In this new financial era, Ireland is well placed to continue to grow its funds industry. ‘Ireland has done a commendable job of balancing the needs of all the stakeholders in the industry including investors, managers and service providers. It has a strong advantage over a number of competing jurisdictions and a very healthy level of competition between service providers,’ says Dillon.

The key lies in avoiding complacency, attracting intellectual capital and keeping rising costs at bay. Unlike in 1987 [when the IFSC was formed], Ireland is now a high cost environment and needs to upgrade and accelerate investment in skills, training and education to support the higher productivity and value-added activities necessary to sustain and develop its funds servicing sector over the next 20 years.

The challenges of retaining talent and managing service provision in a rising cost environment can be managed, but require an unrelenting focus. The IDA, for example, is in the midst of an ongoing internal debate about how to take the funds industry to the next level. Plans to consolidate and modernise Ireland’s overall financial services legislative framework are expected to provide a competitive edge.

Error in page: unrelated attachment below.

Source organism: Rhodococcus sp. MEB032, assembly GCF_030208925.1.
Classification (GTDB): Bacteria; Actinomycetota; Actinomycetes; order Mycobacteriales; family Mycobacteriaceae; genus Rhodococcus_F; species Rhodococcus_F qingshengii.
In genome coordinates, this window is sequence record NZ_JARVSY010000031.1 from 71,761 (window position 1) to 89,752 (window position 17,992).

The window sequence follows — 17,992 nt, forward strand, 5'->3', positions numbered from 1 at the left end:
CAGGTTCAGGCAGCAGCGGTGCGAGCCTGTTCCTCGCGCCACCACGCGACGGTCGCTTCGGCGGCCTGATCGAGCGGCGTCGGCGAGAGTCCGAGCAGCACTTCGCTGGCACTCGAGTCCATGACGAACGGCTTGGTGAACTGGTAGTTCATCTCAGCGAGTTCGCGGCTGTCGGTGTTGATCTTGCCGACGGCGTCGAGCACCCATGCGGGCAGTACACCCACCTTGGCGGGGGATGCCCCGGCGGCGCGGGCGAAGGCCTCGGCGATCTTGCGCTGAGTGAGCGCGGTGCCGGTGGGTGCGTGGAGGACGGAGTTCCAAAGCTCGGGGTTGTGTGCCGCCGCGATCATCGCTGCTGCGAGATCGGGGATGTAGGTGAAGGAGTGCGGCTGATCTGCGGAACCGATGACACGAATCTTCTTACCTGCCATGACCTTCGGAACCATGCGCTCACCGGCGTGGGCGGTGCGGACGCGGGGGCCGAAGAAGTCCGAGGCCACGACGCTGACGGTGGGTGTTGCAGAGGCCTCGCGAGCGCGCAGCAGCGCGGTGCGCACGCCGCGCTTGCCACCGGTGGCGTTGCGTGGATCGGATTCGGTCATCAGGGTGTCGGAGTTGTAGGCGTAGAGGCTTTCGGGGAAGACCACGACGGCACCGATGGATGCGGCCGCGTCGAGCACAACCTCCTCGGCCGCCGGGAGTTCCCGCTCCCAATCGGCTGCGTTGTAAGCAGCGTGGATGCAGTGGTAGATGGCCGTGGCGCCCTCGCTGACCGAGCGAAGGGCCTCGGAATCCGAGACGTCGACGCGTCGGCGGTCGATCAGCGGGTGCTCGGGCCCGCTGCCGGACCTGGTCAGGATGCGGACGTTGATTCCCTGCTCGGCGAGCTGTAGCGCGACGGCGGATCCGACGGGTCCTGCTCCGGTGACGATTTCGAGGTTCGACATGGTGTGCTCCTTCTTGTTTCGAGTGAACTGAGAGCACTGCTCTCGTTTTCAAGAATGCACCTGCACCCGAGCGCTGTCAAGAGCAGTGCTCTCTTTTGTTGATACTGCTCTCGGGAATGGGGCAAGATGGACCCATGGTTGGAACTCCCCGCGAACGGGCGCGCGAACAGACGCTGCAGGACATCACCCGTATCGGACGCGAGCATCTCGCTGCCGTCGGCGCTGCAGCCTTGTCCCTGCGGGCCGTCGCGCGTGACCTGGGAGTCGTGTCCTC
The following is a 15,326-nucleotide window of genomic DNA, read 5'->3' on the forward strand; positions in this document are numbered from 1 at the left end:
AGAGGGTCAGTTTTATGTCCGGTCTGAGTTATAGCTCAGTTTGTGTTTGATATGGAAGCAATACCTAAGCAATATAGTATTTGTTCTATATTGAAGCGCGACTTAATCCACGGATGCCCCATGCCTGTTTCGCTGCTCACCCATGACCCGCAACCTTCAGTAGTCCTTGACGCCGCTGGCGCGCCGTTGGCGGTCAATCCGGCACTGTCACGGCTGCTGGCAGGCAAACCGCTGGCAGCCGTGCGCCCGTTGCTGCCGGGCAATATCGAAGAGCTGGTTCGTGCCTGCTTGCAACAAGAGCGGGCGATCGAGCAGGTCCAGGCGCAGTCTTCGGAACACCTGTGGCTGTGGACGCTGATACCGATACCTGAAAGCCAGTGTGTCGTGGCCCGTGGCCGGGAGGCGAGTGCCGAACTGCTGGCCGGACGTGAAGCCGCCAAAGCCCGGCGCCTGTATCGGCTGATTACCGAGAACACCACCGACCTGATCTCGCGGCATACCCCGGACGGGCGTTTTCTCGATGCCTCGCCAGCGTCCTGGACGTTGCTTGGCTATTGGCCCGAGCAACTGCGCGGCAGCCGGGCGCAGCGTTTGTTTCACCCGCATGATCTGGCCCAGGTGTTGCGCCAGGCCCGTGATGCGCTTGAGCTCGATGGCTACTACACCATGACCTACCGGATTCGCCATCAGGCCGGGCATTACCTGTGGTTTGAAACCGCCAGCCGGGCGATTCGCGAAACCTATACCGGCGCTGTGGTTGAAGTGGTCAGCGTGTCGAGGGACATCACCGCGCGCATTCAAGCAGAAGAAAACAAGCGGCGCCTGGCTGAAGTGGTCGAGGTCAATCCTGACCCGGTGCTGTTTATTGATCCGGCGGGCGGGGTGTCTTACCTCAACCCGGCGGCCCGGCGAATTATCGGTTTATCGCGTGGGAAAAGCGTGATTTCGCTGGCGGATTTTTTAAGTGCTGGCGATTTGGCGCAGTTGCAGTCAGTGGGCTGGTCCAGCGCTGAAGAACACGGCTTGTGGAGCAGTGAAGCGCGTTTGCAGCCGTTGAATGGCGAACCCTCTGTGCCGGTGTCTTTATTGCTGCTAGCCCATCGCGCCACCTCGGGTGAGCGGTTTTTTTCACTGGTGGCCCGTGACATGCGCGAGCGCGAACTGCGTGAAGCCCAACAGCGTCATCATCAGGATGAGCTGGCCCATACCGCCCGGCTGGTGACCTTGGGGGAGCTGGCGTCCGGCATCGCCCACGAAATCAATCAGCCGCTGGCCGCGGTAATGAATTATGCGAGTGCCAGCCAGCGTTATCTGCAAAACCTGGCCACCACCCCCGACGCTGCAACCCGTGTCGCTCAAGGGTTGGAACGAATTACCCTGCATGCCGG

In the context of a challenging global financial services environment, it is important that players in Ireland’s funds servicing sector keep their eyes on evolution, rather than the confusion of the present. It is easy to get caught up in the turmoil and negative commentary, rather than looking more objectively on what may develop out of the current circumstances.

Palmer sums up, ‘There is an equal measure of optimism and concern [going forward]. Optimism because the funds industry still has a wealth of unrealised potential. Concern because we are operating in a very competitive global industry in a changing economic environment and will have to work very hard to realise this potential.’